I recently finished reading two books dealing with the effects of the Internet on our lives: The Shallows by Nicholas Carr (the book-length offshoot of the infamous article “Is Google Making Us Stupid?”) and Hamlet’s Blackberry by William Powers. Both are well worth reading and complement each other nicely. Though there is some overlap (from Seneca to Marshall McLuhan) they really delve into different aspects of this topic.
Carr’s book is scientific in scope. He cites a dizzying number of studies to show how our brains are being affected by ever-increasing Internet use, and the data ain’t pretty. Take multitasking. At best, it is a misnomer—we don’t truly do two things at once, we switch rapidly between them, with a loss of focus and mental efficiency each time we make the switch. At worst, it is a destructive practice because it impedes our ability to think deeply and focus in a sustained way. (It was during this section of the book, as I considered the 24-hour news cycle and our easily distracted, instant-gratification culture, that I began to fret that we as a nation are becoming ungovernable.)
The most personally convicting sections of the book were his discussions of memory. The kind of reading we do online is having a negative impact on our ability to retain information. I’ve noticed this myself; I have occasionally tried to summarize an article to Robert—that I had just read—only to find that I couldn’t really remember it well. Part of this is that we’re going too fast. But Carr argues that the nature of the computer screen invites a more superficial reading. (In one study, one group of folks read an item on the computer; the other group read the exact same thing on paper. The former group scored worse on a basic comprehension test.)
I am struggling with these ideas. When I was a corporate trainer, our philosophy was not to teach adults every jot and tittle of content, but to hit the major points and then teach them the resources: where to go to find the information they needed. Of course we would do experiential learning things where appropriate, but we didn’t spend a lot of time drilling content into people’s heads. I stand by that as an approach to adult learning.
Now, the Internet has taken this mindset even farther—there’s a shift from storing things in our own brains’ memory banks to storing them on computers. This is the core of Evernote’s business—store your tidbits online, not in your brain. (Their tagline is “remember everything,” which is odd, because with Evernote, the whole point is not having to remember stuff. Their old tagline, as I recall, had something to do with letting Evernote “be your brain.” Could we already be seeing a backlash against the idea of outsourcing our mental processes, thanks to books like The Shallows? Perhaps.)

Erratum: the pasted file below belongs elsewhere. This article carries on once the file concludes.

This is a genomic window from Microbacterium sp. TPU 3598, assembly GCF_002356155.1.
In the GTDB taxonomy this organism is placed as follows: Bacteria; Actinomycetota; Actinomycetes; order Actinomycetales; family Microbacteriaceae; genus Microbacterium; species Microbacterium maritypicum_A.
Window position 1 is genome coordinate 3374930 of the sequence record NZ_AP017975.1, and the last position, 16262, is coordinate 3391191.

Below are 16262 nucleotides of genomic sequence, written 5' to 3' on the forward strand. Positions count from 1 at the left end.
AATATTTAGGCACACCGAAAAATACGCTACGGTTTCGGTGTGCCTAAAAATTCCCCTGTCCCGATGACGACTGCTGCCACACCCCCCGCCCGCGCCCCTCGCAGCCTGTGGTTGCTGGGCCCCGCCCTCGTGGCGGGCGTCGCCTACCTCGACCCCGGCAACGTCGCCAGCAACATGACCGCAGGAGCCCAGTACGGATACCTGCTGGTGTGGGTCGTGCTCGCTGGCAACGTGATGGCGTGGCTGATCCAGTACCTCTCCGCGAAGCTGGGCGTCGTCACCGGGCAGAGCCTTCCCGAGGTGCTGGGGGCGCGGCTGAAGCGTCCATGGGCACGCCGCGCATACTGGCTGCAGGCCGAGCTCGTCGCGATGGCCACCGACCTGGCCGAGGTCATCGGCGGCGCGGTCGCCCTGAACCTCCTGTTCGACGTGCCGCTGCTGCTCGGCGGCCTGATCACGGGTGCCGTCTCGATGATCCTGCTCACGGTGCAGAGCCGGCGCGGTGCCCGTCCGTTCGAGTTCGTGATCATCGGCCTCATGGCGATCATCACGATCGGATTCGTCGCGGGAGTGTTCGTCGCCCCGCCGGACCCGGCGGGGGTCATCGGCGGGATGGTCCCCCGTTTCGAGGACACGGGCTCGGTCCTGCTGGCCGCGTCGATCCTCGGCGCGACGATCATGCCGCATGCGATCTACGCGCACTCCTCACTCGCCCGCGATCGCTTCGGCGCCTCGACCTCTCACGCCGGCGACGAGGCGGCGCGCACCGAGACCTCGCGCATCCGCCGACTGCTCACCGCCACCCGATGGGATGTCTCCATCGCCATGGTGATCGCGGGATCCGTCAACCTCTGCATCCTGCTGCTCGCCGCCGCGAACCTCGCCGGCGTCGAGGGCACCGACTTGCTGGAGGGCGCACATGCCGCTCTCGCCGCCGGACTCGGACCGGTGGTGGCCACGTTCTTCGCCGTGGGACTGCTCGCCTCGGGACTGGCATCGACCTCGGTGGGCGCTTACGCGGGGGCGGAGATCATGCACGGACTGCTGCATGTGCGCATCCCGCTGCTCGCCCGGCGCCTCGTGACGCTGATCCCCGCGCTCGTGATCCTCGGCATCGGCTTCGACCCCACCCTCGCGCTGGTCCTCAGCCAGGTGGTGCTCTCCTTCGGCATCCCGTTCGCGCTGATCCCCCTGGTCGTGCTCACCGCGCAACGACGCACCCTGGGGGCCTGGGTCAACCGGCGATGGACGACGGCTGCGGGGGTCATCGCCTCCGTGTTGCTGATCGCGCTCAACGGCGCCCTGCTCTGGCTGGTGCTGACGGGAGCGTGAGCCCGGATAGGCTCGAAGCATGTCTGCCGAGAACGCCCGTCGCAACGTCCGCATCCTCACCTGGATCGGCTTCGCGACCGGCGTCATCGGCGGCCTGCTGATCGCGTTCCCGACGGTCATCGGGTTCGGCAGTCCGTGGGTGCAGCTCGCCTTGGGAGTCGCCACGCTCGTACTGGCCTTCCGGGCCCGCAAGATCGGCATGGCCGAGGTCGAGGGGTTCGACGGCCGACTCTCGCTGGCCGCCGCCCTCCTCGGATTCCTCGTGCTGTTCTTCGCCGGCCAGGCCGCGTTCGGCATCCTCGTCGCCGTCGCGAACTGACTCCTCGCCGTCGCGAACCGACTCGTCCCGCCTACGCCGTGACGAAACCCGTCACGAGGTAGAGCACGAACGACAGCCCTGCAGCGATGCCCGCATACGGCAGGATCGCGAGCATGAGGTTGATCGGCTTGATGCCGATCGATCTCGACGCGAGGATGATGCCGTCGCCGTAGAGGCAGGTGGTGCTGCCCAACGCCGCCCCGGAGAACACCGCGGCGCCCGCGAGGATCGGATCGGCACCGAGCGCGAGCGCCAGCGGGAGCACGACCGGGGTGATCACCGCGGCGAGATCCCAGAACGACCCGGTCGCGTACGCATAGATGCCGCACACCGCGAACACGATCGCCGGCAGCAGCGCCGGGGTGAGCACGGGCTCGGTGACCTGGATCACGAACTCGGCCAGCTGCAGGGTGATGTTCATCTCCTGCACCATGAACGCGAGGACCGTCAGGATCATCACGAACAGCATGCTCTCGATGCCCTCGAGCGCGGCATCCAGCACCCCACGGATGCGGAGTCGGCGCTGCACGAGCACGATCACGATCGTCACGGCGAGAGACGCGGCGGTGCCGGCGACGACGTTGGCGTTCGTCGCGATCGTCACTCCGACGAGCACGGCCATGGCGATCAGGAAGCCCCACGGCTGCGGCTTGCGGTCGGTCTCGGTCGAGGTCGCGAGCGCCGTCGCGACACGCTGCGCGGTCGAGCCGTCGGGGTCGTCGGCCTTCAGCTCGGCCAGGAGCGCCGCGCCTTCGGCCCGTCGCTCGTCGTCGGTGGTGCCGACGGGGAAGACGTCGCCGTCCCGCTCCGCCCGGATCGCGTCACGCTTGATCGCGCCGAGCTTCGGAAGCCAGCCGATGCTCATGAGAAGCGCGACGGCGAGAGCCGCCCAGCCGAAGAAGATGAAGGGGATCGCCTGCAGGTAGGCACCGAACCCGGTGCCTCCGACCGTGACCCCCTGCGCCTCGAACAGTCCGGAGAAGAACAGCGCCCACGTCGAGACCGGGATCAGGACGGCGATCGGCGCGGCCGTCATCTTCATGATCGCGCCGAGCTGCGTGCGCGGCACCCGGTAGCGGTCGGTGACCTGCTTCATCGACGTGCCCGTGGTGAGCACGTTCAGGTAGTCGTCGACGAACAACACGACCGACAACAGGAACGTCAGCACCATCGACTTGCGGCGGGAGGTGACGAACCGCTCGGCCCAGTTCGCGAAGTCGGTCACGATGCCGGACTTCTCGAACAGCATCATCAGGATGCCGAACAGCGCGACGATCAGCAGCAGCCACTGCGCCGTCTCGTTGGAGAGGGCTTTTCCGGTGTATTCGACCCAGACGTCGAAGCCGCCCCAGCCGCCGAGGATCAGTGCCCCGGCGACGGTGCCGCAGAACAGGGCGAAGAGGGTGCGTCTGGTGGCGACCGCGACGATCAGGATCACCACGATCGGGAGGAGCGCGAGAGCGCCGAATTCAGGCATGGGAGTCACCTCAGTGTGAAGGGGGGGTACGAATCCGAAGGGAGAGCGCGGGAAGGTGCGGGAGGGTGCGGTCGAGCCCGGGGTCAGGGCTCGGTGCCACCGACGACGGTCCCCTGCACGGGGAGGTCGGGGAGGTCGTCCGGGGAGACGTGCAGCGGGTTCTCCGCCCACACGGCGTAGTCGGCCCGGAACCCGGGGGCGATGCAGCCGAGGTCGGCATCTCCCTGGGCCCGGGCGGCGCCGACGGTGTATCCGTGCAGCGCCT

Carr also spends a lot of time on artificial intelligence, which I didn’t find particularly compelling. I think his point is that the rise of interest in artificial intelligence has led us to rely too heavily on the metaphor of the brain as a computer, and our brains are way more complex than that. Carr also has very little in the way of “now what?” He admits that he struggles with all the same stuff he writes about, but also reports that during the writing of the book he unplugged from the Internet and found his thinking slowing and deepening again over time. I don’t have a good sense of how plastic the brain truly is. Can the losses be regained? I’m not sure anyone fully knows that.
Powers’s focus was more up my alley. His focus is philosophical and historical as he examines other periods in history in which a technological leap required us to think creatively and intentionally about our interaction with the new technology. For this reason, the book is fundamentally optimistic. Did you know that new technologies have often led to cries that the world is coming to an end? And yet we are still here. I find this comforting.
Powers also seeks to provide real-life, concrete practices that can help mitigate the havoc that extended Internet use can wreak on our lives. None of these practices were particularly surprising, which is good in a way—the answers are really quite simple. I liked the fact that an Internet Sabbath was a big part of his solution—as y’all know, I’m a fan.
Carr in The Shallows wants to shake us awake to the tremendous shifts that are occurring in our brains, perhaps so we will be more intentional about the use of technology. Powers in Hamlet’s Blackberry is equally concerned about how the Internet is shaping us, but is ultimately much more reassuring.